Following the reporting in Asia-Pacific Defence Reporter that Defence is secretly planning to bury its 45 surviving MRH 90 Taipan helicopters, Defence has told ADM that the aircraft will be disposed of in an “environmentally friendly and cost-effective” manner.
This seems to confirm that they will indeed be buried, rather than sold on the open market or – perhaps even better – donated to Ukraine to assist their efforts to repel the Russian invaders.
“In September 2023, the Australian Government announced the MRH 90 helicopter fleet would not return to flying operations,” a Defence spokesperson said in response to ADM’s questions.
“Defence is working with Airbus Australia Pacific and NATO Helicopter Industries to harvest key spares from the MRH 90 fleet for the use of other NH 90 operators. Defence will dispose of the remaining airframes and systems in an environmentally friendly and cost-effective manner.”
ADM understands that Defence approached other NH 90 operators to gauge interest in acquiring either whole aircraft or spare parts, but even while this process remains underway, disassembly has commenced. As of late December, it is understood that no other NH 90 operator – including New Zealand – was interested in acquiring complete aircraft.
The decision was taken to ground the MRH 90 fleet after a tragic accident off the Queensland coast during Exercise Talisman Sabre last year. The decision was made despite the inquiry into the crash being ongoing and would seem to have been made for political convenience, rather than for concerns about the helicopter’s airworthiness.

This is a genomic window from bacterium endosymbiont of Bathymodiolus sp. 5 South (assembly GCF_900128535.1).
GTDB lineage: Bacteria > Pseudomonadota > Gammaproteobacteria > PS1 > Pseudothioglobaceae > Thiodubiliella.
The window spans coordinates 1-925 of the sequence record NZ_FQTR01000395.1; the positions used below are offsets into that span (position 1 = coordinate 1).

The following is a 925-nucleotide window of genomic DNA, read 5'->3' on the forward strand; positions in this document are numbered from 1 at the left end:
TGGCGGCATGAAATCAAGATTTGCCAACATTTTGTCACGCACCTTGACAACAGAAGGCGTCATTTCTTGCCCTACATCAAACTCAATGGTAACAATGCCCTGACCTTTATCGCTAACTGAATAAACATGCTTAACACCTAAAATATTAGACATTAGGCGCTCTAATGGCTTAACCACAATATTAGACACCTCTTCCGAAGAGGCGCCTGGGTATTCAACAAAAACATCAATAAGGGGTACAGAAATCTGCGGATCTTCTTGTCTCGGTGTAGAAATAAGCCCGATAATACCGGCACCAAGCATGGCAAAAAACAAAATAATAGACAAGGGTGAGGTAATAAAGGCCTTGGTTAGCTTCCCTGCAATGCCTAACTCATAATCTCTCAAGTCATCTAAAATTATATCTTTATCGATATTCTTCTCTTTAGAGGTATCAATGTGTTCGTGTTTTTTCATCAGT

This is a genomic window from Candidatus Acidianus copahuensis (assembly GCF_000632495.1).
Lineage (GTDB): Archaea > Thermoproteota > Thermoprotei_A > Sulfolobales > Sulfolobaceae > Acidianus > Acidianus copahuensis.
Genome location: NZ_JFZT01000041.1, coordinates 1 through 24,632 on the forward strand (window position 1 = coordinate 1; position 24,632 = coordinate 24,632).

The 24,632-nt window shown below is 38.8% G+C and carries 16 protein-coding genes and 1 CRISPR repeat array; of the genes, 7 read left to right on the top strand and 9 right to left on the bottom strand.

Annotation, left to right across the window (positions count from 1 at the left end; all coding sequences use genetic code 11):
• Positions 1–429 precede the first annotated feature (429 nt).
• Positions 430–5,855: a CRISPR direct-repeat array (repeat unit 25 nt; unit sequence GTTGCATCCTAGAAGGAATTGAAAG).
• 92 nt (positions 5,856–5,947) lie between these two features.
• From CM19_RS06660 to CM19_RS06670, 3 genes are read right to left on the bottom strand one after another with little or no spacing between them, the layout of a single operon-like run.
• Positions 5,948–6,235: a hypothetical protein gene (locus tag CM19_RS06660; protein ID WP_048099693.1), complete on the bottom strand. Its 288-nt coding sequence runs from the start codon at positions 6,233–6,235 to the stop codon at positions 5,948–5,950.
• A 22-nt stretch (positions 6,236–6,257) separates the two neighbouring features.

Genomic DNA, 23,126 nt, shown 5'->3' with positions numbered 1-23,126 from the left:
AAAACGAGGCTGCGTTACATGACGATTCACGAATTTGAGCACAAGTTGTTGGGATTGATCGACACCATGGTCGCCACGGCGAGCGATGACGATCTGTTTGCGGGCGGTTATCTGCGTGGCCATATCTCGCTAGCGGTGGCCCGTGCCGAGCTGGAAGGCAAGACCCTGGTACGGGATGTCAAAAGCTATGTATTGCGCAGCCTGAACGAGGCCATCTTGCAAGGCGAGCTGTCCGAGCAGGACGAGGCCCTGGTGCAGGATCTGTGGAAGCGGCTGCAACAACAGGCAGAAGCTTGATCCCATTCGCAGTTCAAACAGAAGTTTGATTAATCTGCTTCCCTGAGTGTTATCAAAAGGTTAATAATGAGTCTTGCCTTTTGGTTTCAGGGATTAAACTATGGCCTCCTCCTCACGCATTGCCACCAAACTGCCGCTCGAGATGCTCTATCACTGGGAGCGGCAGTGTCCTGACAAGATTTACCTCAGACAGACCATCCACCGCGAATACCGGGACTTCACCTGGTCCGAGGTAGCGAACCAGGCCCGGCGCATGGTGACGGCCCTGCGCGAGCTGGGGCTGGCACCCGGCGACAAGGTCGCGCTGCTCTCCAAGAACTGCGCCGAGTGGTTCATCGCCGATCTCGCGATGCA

Army has arguably been running a smear campaign against the European helicopter since it was first introduced to service in 2007 and although the manufacturer has been guilty of not adequately supporting the helicopter in the earlier years, Defence seems to have convinced Minister Richard Marles that it must be disposed of immediately.
The fact that that the MRH 90s were to be secretly buried lends weight to the smear campaign theory, but what Defence means when it says their disposal will be cost-effective is open to conjecture.
The Taipans are being replaced by 40 Black Hawk helicopters from the United States – a solution Army wanted in the first place – but only three of these have flown in Australia to date and are far from operational, leaving the ADF critically short of helicopter capability at a time when there is major flooding in parts of the country.
While politically expedient, the decision to summarily ground the Taipans in September was – at best – extremely short sighted.